As an uneasy March unspooled, as coronavirus dread descended upon the United States, it became commonplace — and, for public figures, quite practical — to point out how, unlike most major events in the 21st century, this was an unusually communal moment.
There is power and authority in invoking shared experience, whether it comes from the president (“We are all in this together”), the governor of New York (“Nobody’s alone. We are all in the same situation”) or a random Pittsburgh disc jockey (“Everybody’s in the same boat”).
Even while at odds, Americans crave shared experiences — an understandable yearning for a nation quilted together from an unlikely patchwork of backgrounds, traditions and beliefs. And shared adversity can unite people.
But as it unfolds before us, is this period actually that increasingly rare of things — a genuinely shared American experience, a touchpoint that touches all? In an age of fragmentation, what might that mean?
It’s hardly news that many facets of American life have splintered in recent years — not only politically, but in an on-demand culture swimming in social-media echo chambers, endless news sources and confirmation biases around every corner.
Tens of millions of Americans are facing the same thing, yet in entirely different ways, and deliberately avoiding each other in the process. The unity that comes in the togetherness part of shared experience — as when so many people congregated in their own communities after 9/11 to mourn — is, for many, entirely absent. It’s a paradox: We, if a “we” is even possible in such a diverse republic, are experiencing this together — separately.
“What we’ve got is a situation where we’re supposed to physically isolate, but we’re socially, electronically connected in dramatically new ways,” says Daniel F. Chambliss, a sociologist at Hamilton College in upstate New York. “The trick is, are they actually thinking of things in the same way?”
Almost certainly not, at least not yet. There is evidence so far — both philosophical and practical — that these disruptive times are not a mass uniter.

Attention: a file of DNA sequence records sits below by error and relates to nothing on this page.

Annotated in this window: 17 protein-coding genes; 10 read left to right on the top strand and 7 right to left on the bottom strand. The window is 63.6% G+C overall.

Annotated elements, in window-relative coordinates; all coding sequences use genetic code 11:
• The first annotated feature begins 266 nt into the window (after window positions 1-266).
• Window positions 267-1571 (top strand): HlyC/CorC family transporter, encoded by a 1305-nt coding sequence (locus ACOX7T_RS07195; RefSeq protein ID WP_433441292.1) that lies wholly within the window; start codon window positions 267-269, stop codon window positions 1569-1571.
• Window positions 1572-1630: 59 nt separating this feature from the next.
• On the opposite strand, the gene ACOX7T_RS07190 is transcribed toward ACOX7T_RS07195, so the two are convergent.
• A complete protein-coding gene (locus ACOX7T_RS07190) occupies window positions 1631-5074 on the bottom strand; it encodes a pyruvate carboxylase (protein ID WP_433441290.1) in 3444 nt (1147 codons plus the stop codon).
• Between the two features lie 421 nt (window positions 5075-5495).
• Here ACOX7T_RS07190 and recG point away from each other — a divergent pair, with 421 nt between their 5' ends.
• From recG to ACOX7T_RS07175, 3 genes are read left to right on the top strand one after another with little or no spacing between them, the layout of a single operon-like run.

As of this weekend, cars with New York plates were being stopped in Rhode Island and their occupants directed into quarantine — hardly a we’re-all-just-Americans moment. Some Midwesterners are upset that the coasts aren’t isolating enough. In Pennsylvania, the less-affected west looks at the turnpike that crosses the state and wonders what’s headed its way.
And that’s only geography. Economic stress, too, dictates whether an experience is shared: Those isolating on a one-acre suburban property are facing different days than their fellow Americans in low-income housing or 40-story apartment buildings. For the homeless, living out a “quarantine” on the street is hardly a unifying moment.
The shared experience is not on the same timeline, either. The saga is unfolding in very different stages in New York City than in Middlesboro, Kentucky or Coeur d’Alene, Idaho, which interrupts shared experience even if self-isolation connects them.
At its heart, all this is supposed to be a feature of the United States, not a bug. There has always been a push-pull between regional and national. The notion of local and state identity coexisting with overall Americanness was explicitly baked into the country’s founding documents.
But big events have injected national experience everywhere. During World War II, stories delivered to Americans in newsreels, movies, network radio updates and news agency dispatches in local papers shaped an “American” view that saturated local ones.